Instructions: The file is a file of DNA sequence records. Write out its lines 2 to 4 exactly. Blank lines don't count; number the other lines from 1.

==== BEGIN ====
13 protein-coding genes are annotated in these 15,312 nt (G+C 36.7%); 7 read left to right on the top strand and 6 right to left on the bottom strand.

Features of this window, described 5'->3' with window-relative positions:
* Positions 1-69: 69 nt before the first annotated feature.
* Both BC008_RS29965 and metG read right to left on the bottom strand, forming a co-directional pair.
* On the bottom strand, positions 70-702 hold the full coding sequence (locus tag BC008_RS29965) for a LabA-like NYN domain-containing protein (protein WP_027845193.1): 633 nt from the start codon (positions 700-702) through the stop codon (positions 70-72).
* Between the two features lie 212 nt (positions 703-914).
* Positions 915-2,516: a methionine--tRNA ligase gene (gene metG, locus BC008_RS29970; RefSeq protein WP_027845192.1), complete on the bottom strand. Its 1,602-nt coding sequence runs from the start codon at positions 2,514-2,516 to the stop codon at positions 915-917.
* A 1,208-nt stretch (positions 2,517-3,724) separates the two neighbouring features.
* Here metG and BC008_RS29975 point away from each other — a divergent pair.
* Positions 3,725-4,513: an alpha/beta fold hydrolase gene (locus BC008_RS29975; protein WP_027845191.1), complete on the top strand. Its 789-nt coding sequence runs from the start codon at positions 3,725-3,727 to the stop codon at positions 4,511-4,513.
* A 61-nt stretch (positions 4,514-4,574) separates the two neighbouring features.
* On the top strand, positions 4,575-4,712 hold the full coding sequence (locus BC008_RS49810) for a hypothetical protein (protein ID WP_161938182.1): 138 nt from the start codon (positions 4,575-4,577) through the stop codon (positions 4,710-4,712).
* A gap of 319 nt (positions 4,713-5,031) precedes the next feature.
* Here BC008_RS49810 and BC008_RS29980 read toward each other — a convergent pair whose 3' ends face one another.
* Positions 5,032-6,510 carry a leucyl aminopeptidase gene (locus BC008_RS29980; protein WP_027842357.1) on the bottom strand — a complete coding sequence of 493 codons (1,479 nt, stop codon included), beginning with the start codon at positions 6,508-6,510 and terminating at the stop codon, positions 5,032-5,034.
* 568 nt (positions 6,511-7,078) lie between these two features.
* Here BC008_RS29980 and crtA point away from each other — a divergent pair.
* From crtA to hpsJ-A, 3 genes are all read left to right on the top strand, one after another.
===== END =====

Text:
Features of this window, described 5'->3' with window-relative positions:
* Positions 1-69: 69 nt before the first annotated feature.
* Both BC008_RS29965 and metG read right to left on the bottom strand, forming a co-directional pair.